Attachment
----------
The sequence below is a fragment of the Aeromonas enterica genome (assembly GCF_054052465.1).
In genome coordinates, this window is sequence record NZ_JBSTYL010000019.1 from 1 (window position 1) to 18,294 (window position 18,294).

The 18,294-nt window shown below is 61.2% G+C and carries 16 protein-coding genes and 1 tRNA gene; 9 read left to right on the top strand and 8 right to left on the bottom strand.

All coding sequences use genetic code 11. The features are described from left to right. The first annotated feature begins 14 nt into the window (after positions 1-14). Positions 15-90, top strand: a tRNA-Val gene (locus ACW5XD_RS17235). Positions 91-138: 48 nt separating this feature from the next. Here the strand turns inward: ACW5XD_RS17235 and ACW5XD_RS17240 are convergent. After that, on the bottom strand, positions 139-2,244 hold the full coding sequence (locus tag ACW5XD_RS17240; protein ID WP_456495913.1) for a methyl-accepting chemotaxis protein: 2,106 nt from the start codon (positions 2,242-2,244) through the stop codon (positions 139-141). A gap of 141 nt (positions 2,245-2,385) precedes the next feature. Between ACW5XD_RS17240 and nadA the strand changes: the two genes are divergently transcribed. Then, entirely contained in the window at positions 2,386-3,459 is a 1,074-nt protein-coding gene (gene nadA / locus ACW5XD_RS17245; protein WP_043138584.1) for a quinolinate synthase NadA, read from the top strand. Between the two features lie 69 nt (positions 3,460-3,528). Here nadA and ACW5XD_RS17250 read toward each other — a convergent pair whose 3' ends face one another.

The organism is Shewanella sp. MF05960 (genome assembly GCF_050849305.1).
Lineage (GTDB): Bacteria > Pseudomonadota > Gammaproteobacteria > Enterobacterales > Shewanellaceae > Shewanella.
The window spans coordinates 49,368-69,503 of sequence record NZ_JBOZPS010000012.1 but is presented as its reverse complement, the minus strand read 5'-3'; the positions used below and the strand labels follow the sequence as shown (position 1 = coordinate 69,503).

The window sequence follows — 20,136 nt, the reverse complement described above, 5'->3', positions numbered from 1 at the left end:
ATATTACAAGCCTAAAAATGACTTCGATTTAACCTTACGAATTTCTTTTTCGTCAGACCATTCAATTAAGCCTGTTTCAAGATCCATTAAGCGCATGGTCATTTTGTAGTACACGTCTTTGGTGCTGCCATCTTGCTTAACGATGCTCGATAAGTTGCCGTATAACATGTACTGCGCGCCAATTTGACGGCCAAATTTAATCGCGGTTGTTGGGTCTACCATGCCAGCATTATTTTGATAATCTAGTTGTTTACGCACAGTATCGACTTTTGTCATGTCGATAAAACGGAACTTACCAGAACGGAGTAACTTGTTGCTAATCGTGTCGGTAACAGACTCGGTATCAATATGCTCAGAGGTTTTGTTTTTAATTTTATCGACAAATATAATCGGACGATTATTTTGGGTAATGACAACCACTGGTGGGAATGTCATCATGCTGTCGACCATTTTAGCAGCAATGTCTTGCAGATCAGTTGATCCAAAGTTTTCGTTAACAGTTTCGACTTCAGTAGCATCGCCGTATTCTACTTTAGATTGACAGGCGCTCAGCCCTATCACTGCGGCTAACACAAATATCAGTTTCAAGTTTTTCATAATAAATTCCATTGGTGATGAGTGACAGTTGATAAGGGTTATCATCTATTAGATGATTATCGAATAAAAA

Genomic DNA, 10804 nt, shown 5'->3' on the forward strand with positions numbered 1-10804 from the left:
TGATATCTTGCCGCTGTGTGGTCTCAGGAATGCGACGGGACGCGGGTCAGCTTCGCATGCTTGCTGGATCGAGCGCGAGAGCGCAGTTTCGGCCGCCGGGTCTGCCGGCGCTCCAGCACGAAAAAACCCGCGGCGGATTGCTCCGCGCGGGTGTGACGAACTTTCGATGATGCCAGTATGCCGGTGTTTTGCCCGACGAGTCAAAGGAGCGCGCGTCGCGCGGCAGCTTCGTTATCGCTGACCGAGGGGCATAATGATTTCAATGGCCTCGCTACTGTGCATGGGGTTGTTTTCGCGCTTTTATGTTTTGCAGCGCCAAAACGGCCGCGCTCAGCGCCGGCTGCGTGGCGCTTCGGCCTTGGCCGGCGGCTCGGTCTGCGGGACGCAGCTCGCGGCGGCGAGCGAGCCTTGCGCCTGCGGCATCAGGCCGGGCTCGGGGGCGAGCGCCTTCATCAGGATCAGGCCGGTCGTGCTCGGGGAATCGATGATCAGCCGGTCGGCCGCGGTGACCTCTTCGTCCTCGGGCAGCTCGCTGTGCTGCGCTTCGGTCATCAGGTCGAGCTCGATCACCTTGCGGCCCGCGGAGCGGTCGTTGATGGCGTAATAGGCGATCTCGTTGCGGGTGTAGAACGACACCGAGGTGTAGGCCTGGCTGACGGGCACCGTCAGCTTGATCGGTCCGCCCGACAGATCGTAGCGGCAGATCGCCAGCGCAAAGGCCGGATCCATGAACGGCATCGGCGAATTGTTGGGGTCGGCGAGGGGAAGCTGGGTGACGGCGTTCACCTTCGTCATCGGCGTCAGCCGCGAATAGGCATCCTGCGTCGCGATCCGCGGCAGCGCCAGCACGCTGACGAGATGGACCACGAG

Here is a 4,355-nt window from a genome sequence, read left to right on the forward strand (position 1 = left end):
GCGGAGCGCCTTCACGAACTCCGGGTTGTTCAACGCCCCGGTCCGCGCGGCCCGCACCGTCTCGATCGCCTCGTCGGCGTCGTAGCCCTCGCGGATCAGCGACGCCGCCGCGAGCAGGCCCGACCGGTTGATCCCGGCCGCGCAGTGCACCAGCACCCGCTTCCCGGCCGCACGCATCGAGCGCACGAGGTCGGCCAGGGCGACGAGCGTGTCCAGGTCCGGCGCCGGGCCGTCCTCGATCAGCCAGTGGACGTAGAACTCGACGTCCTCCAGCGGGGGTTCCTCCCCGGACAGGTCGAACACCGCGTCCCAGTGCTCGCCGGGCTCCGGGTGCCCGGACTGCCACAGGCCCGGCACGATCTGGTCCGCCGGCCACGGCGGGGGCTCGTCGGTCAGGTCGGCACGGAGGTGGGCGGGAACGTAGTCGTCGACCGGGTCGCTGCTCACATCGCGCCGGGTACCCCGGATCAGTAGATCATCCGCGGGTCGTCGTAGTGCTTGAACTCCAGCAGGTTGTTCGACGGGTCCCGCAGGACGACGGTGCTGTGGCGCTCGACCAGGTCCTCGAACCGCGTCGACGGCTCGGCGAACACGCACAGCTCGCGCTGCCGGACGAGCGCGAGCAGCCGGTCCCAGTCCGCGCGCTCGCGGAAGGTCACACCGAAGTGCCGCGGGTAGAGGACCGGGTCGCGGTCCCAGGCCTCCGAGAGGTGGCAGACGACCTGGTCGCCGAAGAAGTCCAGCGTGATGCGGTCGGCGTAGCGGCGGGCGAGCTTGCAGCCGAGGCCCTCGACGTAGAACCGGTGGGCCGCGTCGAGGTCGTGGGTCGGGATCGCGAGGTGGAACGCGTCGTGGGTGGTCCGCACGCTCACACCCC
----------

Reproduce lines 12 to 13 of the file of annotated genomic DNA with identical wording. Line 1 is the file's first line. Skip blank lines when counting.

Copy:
Here is a 4,355-nt window from a genome sequence, read left to right on the forward strand (position 1 = left end):
GCGGAGCGCCTTCACGAACTCCGGGTTGTTCAACGCCCCGGTCCGCGCGGCCCGCACCGTCTCGATCGCCTCGTCGGCGTCGTAGCCCTCGCGGATCAGCGACGCCGCCGCGAGCAGGCCCGACCGGTTGATCCCGGCCGCGCAGTGCACCAGCACCCGCTTCCCGGCCGCACGCATCGAGCGCACGAGGTCGGCCAGGGCGACGAGCGTGTCCAGGTCCGGCGCCGGGCCGTCCTCGATCAGCCAGTGGACGTAGAACTCGACGTCCTCCAGCGGGGGTTCCTCCCCGGACAGGTCGAACACCGCGTCCCAGTGCTCGCCGGGCTCCGGGTGCCCGGACTGCCACAGGCCCGGCACGATCTGGTCCGCCGGCCACGGCGGGGGCTCGTCGGTCAGGTCGGCACGGAGGTGGGCGGGAACGTAGTCGTCGACCGGGTCGCTGCTCACATCGCGCCGGGTACCCCGGATCAGTAGATCATCCGCGGGTCGTCGTAGTGCTTGAACTCCAGCAGGTTGTTCGACGGGTCCCGCAGGACGACGGTGCTGTGGCGCTCGACCAGGTCCTCGAACCGCGTCGACGGCTCGGCGAACACGCACAGCTCGCGCTGCCGGACGAGCGCGAGCAGCCGGTCCCAGTCCGCGCGCTCGCGGAAGGTCACACCGAAGTGCCGCGGGTAGAGGACCGGGTCGCGGTCCCAGGCCTCCGAGAGGTGGCAGACGACCTGGTCGCCGAAGAAGTCCAGCGTGATGCGGTCGGCGTAGCGGCGGGCGAGCTTGCAGCCGAGGCCCTCGACGTAGAACCGGTGGGCCGCGTCGAGGTCGTGGGTCGGGATCGCGAGGTGGAACGCGTCGTGGGTGGTCCGCACGCTCACACCCC